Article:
Rebecca brought in the Audre Lorde quote “you cannot dismantle the master’s house with the master’s tools”. I challenged this by remembering during DigPed Tressie McMillan Cottom saying that the quote was over exaggerated and that you do need some tools. That we always have to use the master’s tools “to some extent”. Maha seemed to agree with this sentiment. (Disclaimer: my quoting of Tressie is completely from memory. I quickly reviewed the video of her keynote from DigPed looking for that particular statement but I could not find it. Apologies in advance if I have misspoke). After we broke it down a bit Rebecca also saw the other side from a patient perspective stating that the patient needs the doctor’s expertise but also needs the doctor to hear about their lived experience. I’ve always felt like the marketing was a sort of a necessary thing that we had to do to play the game but it has never been the foremost thing for me. Most of the “celebrities” that we’ve met I didn’t even know before VC. I’ve been very grateful to VC for introducing me to the work of some amazing people.
Another barrier of inclusivity is often drawn between those who are at the conference and those who are not at the conference. The first point of the manifesto is that we are there to enhance the virtual conference experience. In my mind this is our primary constituency. However, it is questioned that those Who are at the conference on ground have to take time out to meet with the virtual people. I can see how that possibility exists – especially for speakers and conference organizers who are already busy. The suggestion is that perhaps this is disruptive to their on ground/in the flesh experience of the conference. However, George Station mentioned in focus group three that he found the VC experience to actually enhance the onsite experience by having a window to people outside of the conference. Once again enter the paradox, it is also pointed out a few times in several of the groups that VC allows for a small group to go off and have some time with the keynote speakers. It is noted that this is not fair for others on site who would often not get that option.
Challenging or Promoting?
I find these particular overlapping messy point about access to academic stardom and celebrity alongside power structures of onsite vs virtual of interest and feel that I need to unpack it more. Here is where I go much less research paper and more thinking out loud blog post style.
I have often seen many attending conferences rush to the front of the room to get a few moments with the speaker be it a session speaker or keynote speaker. This is not as possible at really large conferences where the speaker prepares and retires to a backstage area with a green room of sorts. Those are usually the kind of conferences where the stage is lit up like a rock concert. However,I have only ever seen this at the largest of corporate sponsored conferences and find that this is often not the case.
Often, the stage is some risers in a hotel ballroom and yes there are a few hundred people present but when the speaker comes off stage they are just coming off the riser not escaping to backstage privacy. I will say that in seeing people approach speakers either before or after a talk often they just spend a few moments with them and then break away. I have never noticed anyone take a speaker aside and have more conversation with them for another twenty to thirty minutes the way that Virtually Connecting does but I have also never followed and studied a situation like this. I’m not sure that it is not happening. Perhaps this does happen but we just don’t see it because it is not broadcast live and recorded.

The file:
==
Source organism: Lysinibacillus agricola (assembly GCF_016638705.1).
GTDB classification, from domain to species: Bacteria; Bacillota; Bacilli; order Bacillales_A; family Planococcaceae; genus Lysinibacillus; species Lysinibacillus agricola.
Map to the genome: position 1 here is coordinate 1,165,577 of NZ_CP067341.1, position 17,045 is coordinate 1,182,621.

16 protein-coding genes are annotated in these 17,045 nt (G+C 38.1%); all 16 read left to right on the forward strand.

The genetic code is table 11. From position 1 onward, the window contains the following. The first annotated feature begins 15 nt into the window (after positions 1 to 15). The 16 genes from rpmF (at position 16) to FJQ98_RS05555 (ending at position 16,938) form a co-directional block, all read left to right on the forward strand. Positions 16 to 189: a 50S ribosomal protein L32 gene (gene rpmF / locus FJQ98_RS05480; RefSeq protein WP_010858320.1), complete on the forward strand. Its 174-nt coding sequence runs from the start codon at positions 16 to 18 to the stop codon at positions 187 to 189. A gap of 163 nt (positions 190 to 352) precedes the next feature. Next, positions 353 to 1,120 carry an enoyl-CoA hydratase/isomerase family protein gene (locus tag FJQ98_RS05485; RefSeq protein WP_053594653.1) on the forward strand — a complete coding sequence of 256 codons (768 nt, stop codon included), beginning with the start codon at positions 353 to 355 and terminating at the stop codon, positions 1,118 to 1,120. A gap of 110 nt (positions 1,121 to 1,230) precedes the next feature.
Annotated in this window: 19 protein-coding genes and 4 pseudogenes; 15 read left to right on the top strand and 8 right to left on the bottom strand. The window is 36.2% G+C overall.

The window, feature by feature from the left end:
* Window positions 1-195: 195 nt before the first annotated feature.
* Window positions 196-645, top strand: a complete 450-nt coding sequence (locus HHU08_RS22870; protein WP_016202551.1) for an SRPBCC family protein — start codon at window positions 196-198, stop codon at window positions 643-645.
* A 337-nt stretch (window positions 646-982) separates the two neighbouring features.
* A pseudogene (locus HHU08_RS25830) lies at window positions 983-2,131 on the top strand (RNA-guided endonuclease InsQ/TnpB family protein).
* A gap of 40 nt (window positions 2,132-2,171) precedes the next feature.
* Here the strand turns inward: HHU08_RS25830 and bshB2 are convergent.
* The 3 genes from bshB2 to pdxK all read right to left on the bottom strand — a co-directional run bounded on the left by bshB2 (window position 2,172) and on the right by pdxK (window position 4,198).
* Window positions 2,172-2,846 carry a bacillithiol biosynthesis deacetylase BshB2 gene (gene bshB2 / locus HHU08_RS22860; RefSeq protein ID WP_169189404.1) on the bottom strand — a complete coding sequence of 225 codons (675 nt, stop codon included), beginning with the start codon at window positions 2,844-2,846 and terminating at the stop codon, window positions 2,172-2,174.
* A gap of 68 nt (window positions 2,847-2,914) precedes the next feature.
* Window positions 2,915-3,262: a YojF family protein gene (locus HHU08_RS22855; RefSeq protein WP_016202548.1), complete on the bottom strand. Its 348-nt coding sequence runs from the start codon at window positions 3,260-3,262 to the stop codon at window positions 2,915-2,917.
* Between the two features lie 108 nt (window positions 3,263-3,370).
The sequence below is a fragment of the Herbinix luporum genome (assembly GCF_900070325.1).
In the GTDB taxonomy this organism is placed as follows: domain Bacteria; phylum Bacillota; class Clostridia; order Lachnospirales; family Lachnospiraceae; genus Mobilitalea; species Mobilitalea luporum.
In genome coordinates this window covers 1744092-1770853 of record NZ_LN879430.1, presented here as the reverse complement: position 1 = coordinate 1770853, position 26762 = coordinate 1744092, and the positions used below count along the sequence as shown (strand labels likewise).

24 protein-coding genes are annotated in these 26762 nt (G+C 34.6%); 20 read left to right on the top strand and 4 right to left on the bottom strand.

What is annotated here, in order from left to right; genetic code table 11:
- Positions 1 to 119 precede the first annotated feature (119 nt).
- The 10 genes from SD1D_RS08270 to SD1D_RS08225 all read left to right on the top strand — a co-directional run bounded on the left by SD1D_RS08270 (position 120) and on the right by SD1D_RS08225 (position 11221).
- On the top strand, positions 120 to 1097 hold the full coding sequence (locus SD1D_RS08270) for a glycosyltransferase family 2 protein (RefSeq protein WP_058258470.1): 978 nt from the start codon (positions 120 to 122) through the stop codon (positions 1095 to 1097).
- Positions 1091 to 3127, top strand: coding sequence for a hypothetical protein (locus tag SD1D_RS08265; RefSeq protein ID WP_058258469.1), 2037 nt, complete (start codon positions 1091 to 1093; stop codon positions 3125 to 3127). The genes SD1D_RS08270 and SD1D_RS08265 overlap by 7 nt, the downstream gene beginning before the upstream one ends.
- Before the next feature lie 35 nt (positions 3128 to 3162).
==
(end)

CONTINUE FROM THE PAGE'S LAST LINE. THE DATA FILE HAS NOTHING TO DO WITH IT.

I want to challenge the idea that this is a problem for Virtually Connecting. First, I’m not sure that we have any proof that this does not happen face to face. Second, if it does happen face to face I think that it is a good thing. If the speaker wants to go off and have a conversation with some of the participants what is wrong with that? I would think that this could be insightful for the speaker and the participant to debrief and grow from each of their perceptions of the talk that was just given. I’m still unclear why this would be considered a problem if it were to happen in the flesh and so I have a hard time with criticisms of doing it virtually. If VC can facilitate conversations to these ends and contribute to the commons through broadcasting and recording that conversation while we are doing it I feel it is all the better.
Yet I see the paradox. I see how the community can be a barrier to itself. How the recordings can bring people in and yet still shut others out. How the celebrity can simultaneously be challenged and perpetuated. I’m struggling with how to resolve these paradoxes. I feel very strongly that the first step will be to identify them and articulate explicitly on which side our intentions exist.
There is a lot to unpack from these videos and these conversations. This post is just a first attempt at getting some first impressions down on the page for further feedback and reflection. I’m hopeful that the other researchers on this project, others in the VC community, and even those beyond will see this and have some further thoughts.
In terms of next steps Sherri Spelic’s idea of VC trying to bridge the gap between those in K-12 and higher ed is something that I am always struggling with and would welcome. Also Bonnie Stewart’s idea of growing to be more inclusive of those that are wanting to be more resident online is something that resonates with me.
I am hopeful that there will be more reflection and more feedback in the months that follow. Please join us by responding to this post in the comments or with your own post, writing about your own experiences with and impressions of Virtually Connecting, watching the focus groups (linked above), or attending our presentation at OER17 in London on April 5th.
Image Credit CC0 obtained from Pixabay
Image metaphor The Law of Included Fragments